Reliability and Validity
Methodology/Validity and Reliability Studies
This section provides background information on the technical work conducted to validate the SETDA tools commissioned from Metiri Group to gather information about the SETDA Common Data Elements. The tool set includes teacher, building, and district surveys, as well as site reviewer protocols (field guides, training, and scoring guides). The pilots were conducted sequentially in three Tiers over the course of an eight-month period from November 2003 through June 2004. The final versions of the surveys are the result of design, development, and validation procedures, including:
- Framework Development
- Item Writing
- Item Review
- Tier I Field Test (Talk Alouds)
- Tier II Field Test, associated technical review, and item revision
- Tier III Field Test, associated technical review, and item revision
The SETDA/Metiri suite of tools is based on prior instruments developed by the Metiri Group. The full Technical Manual is available online.
The surveys and site review guides are based on the Common Data Elements developed by the SETDA Common Data Elements Committee. The committee was charged with developing instruments and methods for tracking state progress on the technology-related goals of the No Child Left Behind Act. The specific data elements were vetted at the 2002 and 2003 National Leadership Institutes. The Common Data Elements were built with reference to prior national frameworks and standards in education technology, including but not limited to the NCREL enGauge framework, Seven Dimensions for Gauging Progress, and the ISTE NETS and NETS-T standards. The framework is available in the 2002 SETDA Toolkit: Common Data Elements.
From the framework, Metiri Group and the Common Data Elements Committee developed a set of key questions. For example, under the area of “Effective Practice in Teaching and Learning with Technology,” two of the key questions are “C1-1: How and with what frequency are students using technology to advance academic achievement?” and “C1-2: Are teachers/schools adopting technology uses systematically?” These are guiding questions for which the tools seek answers, but are not themselves survey items.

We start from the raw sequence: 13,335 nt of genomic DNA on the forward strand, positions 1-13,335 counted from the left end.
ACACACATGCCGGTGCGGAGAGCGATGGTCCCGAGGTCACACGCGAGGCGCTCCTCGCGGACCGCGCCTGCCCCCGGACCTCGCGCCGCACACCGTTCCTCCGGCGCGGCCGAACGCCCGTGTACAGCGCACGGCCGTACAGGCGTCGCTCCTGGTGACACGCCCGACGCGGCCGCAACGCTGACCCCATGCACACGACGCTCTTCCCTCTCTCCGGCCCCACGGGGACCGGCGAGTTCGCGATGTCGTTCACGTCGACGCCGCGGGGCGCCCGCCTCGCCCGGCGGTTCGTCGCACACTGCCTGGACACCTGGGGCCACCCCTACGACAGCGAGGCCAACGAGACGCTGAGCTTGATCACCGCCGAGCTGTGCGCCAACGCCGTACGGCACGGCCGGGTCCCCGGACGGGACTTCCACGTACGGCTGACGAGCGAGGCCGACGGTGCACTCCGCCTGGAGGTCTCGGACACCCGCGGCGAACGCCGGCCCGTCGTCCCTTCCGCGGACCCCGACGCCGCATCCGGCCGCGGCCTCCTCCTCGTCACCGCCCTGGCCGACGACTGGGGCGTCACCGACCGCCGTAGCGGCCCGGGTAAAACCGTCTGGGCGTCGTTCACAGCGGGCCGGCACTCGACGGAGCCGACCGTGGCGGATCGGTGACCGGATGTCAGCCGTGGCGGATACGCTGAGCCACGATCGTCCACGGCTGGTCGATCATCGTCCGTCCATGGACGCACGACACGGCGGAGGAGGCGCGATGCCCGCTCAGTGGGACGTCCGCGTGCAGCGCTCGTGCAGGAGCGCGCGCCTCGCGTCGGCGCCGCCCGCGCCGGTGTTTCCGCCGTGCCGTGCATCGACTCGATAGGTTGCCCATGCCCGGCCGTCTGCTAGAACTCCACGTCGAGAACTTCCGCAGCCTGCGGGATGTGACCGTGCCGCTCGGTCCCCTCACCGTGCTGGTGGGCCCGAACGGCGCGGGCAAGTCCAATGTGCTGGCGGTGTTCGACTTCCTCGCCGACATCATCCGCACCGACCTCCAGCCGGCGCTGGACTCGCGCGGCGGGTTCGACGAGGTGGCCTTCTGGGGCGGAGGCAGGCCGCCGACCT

Item Writing and Review
Metiri Group then developed specific survey items (questions) designed to gather information that would answer the key questions. Items were drawn from existing sources where applicable and permissible, but were modified for the specific demands of the SETDA framework and the key questions. Items were written to provide multi-item scales to address each key question, so a scale can, for these purposes, be seen as a score for any given question. Each survey item is assigned a score, and where there are multiple items that answer part of a key question, these are averaged together in order to provide one score for the scale. The key questions were also allocated to the respondent groups most likely to have accurate information, and were in some cases not asked of other groups. For example, regarding time spent doing certain technology-related activities with students, we ask only teachers. Regarding details on building infrastructure, we ask only the building survey respondent.
The entire survey sets were then reviewed by SETDA staff and the Common Data Elements committee, resulting in significant revision and reduction of questions. Four different processes were used in this analysis: Inter-item correlations, reliability analysis, and overall review. With this iterative process, it took approximately six months to finalize the first version of the surveys that were field-tested. The full Technical Manual is available online.